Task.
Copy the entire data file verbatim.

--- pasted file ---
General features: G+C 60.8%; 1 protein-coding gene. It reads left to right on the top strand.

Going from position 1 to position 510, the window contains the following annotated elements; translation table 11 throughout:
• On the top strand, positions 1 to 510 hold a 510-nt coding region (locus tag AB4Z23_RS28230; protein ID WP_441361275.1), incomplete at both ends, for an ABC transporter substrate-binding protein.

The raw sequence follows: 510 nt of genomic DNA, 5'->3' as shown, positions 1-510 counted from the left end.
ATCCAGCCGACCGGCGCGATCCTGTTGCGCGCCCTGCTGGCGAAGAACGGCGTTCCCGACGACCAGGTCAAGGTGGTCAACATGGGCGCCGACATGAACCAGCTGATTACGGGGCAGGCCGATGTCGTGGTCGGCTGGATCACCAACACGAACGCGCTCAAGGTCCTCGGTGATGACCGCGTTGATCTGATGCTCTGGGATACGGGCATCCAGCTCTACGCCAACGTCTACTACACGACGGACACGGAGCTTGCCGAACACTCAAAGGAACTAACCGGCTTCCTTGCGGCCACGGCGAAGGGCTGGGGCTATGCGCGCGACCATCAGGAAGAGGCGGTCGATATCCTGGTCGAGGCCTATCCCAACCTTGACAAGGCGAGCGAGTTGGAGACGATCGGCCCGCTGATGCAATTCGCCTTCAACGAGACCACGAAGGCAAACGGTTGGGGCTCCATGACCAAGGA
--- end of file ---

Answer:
General features: G+C 60.8%; 1 protein-coding gene. It reads left to right on the top strand.

Going from position 1 to position 510, the window contains the following annotated elements; translation table 11 throughout:
• On the top strand, positions 1 to 510 hold a 510-nt coding region (locus tag AB4Z23_RS28230; protein ID WP_441361275.1), incomplete at both ends, for an ABC transporter substrate-binding protein.

The raw sequence follows: 510 nt of genomic DNA, 5'->3' as shown, positions 1-510 counted from the left end.
ATCCAGCCGACCGGCGCGATCCTGTTGCGCGCCCTGCTGGCGAAGAACGGCGTTCCCGACGACCAGGTCAAGGTGGTCAACATGGGCGCCGACATGAACCAGCTGATTACGGGGCAGGCCGATGTCGTGGTCGGCTGGATCACCAACACGAACGCGCTCAAGGTCCTCGGTGATGACCGCGTTGATCTGATGCTCTGGGATACGGGCATCCAGCTCTACGCCAACGTCTACTACACGACGGACACGGAGCTTGCCGAACACTCAAAGGAACTAACCGGCTTCCTTGCGGCCACGGCGAAGGGCTGGGGCTATGCGCGCGACCATCAGGAAGAGGCGGTCGATATCCTGGTCGAGGCCTATCCCAACCTTGACAAGGCGAGCGAGTTGGAGACGATCGGCCCGCTGATGCAATTCGCCTTCAACGAGACCACGAAGGCAAACGGTTGGGGCTCCATGACCAAGGA